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gertrude

July 2018

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woman's magazine

A Winter's Tale

No, not Shakespeare: Trisha Ashley.

winterstaleashley

I picked this up at the library, knowing nothing about it, because it’s yet another book about an old house. Sophy Winter has spent years working for other people in historic houses when she inherits one of her own. There’s a classic chick lit set up when she gets there: attractive but horrible man and man she takes a dislike to but the reader knows is right for her. I liked all the detail in this book about the house, the furnishings and how they are restored plus a lot of information about reconstructing an historic garden.

This book is recommended for people who like Katie Fforde. I've enjoyed several of KF's books but her crown may be slipping. A Winter's Tale is much better than Stately Pursuits because of all the detail I've mentioned. This may be chick lit but it's very intelligently written (that's not meant to be as patronising as it sounds). I liked the way that all the elements are there for gothic horror; a ghost, a challenge to the inheritance, rivals in love but Sophy's common sense prevails in the manner of Georgette Heyer's stronger-minded heroines.

I should write in very small letters that I much preferred it to The Little Stranger; I'm going right off literary fiction in favour of the well written, unpretentiously enjoyable. Having said that, I've just picked up my library-ordered copy of this



I'm the very first person to read it! We'll see how I get on with 650 (gulp) pages. I was pleased to spot another Dandy Gilver Murder Mystery while I was there. Less pleased that it was on one of those awful carousels instead of in the crime fiction section where I'd been looking for it. And Howards End is on the Landing is not in their system yet but I'll be first when it is. Ha ha!

Comments

I'm looking forward to Howards End is on the Landing, too! I heard the author on the radio the other day and thought it sounded like something I might do if I were organized enough (I've been doing a similar thing with my yarn stash this year, but that doesn't count on an intellectual level, does it?)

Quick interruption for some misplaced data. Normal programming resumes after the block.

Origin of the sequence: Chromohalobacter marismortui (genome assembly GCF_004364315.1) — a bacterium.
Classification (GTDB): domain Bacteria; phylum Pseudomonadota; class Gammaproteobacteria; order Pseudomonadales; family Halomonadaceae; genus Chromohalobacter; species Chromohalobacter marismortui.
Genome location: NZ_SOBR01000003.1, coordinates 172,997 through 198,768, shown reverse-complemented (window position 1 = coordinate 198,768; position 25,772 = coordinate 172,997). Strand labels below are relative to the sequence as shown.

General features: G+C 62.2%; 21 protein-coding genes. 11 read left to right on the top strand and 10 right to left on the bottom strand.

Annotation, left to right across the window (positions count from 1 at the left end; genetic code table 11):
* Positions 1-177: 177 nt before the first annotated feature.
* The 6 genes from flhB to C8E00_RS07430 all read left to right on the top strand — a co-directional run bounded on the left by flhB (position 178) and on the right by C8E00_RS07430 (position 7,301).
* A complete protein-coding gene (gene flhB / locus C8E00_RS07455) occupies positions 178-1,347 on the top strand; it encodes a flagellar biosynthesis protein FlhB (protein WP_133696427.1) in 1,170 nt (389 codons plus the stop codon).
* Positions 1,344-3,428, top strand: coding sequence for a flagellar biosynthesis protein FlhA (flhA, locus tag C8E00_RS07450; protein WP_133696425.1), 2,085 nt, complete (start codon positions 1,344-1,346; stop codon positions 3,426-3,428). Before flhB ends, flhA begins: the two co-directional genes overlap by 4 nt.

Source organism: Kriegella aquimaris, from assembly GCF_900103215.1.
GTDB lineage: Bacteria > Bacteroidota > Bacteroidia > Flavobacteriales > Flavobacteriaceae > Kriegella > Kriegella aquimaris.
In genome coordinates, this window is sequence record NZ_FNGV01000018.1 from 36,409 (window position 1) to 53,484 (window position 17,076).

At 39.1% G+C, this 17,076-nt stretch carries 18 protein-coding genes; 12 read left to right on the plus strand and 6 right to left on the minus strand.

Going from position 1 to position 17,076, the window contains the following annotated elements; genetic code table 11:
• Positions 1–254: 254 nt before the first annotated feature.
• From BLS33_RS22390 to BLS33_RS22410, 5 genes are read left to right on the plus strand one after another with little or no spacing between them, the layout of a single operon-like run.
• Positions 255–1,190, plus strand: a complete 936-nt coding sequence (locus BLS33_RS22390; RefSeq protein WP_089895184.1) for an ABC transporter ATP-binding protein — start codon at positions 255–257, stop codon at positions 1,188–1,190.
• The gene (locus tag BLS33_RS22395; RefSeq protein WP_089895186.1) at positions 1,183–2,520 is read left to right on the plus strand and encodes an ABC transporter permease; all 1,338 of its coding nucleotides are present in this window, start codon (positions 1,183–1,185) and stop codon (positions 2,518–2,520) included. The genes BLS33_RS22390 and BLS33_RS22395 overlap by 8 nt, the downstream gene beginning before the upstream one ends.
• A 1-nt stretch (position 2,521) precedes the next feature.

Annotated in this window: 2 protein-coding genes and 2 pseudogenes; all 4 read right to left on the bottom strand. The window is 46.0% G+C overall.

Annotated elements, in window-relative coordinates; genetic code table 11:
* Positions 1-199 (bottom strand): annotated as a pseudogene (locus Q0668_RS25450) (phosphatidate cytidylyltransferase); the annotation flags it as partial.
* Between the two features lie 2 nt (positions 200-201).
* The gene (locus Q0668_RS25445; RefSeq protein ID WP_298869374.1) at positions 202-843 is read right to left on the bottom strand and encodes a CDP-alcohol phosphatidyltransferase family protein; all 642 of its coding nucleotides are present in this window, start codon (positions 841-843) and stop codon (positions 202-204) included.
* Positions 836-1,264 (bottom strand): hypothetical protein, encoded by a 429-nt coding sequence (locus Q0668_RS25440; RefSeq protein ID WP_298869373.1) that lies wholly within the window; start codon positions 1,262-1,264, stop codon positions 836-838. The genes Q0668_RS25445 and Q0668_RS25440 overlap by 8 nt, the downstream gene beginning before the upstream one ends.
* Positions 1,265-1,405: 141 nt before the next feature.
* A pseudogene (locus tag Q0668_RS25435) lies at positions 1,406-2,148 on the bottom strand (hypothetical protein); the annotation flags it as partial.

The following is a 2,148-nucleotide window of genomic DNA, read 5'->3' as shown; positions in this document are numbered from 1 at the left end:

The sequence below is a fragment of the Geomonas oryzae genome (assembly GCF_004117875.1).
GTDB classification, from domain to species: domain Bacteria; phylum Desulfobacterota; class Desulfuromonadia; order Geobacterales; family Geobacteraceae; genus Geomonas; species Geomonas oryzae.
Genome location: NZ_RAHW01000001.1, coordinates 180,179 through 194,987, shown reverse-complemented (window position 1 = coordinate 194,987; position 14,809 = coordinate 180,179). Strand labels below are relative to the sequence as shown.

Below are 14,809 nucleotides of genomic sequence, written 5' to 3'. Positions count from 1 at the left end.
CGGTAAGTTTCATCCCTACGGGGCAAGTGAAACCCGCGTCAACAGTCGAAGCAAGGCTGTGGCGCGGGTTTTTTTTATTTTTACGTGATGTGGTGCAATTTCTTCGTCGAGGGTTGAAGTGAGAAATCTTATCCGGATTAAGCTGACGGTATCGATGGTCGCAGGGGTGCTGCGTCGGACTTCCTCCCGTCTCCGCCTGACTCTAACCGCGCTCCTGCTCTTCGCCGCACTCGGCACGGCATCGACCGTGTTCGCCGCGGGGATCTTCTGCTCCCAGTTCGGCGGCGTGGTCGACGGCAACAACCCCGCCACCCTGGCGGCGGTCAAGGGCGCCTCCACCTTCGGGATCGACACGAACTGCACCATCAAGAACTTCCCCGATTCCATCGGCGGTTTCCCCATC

I heard that! I didn't like Mark Lawson crawlingly saying he didn't like Jane Austen, either.
It's such a great title and a very good idea. I don't think I've got two hundred unread books, though!
I actually feel quite sick when people say that they don't like Jane Austen. It's just plain wrong! I didn't enjoy that bit of the conversation but I loved the title and the idea, too.

Sadly, I probably do have 200 unread books! And I am getting there very, very slowly.
I shall pass your comments on to Trisha. Am sure she will be delighted.
As for The Little Stranger, I don't like Sarah Waters because I find the violence in her novels too graphic and unbearable. Have not read any of her recent ones, and doubt if I shall.
In view of the above, it's rather surprising that I'm currently keen on Stieg Larsson, but then a certain amount of violence is acceptable in a crime thriller.
Oh, please do! I really enjoyed the book and shall look out for more by her. I did enjoy The Night Watch though admittedly there are unpleasant scenes.
I'd never heard of Stieg Larsson until I saw the astonishing prices his books were fetching. There was a discussion I half-heard on the Today programme this morning, with a Swedish woman saying they were surprised by the success as the books aren't really very good!
I looked at Wolf Hall while killing waiting for a bus time in Waterstones, but I have decided I don't like books written in the present tense.
Oh no, is it all in the historic present? I find that annoying. I'll give it a go, though.

(Anonymous)

I like the cover of A Winter's Tale, reminds me of the Madeleine books. Nothing wrong with a bit of superior chicklit! I'm quite fond of the Shopaholic series. I must admit, these literary prizes pass me by. Haven't a clue who is up for what prize and I'm not interested either. As you say, unpretentiously enjoyble is the best - and Jane Austen never won a prize!! Nicola@vintagereads














That sounds like just the type of book I would enjoy. Thanks for the recommendation!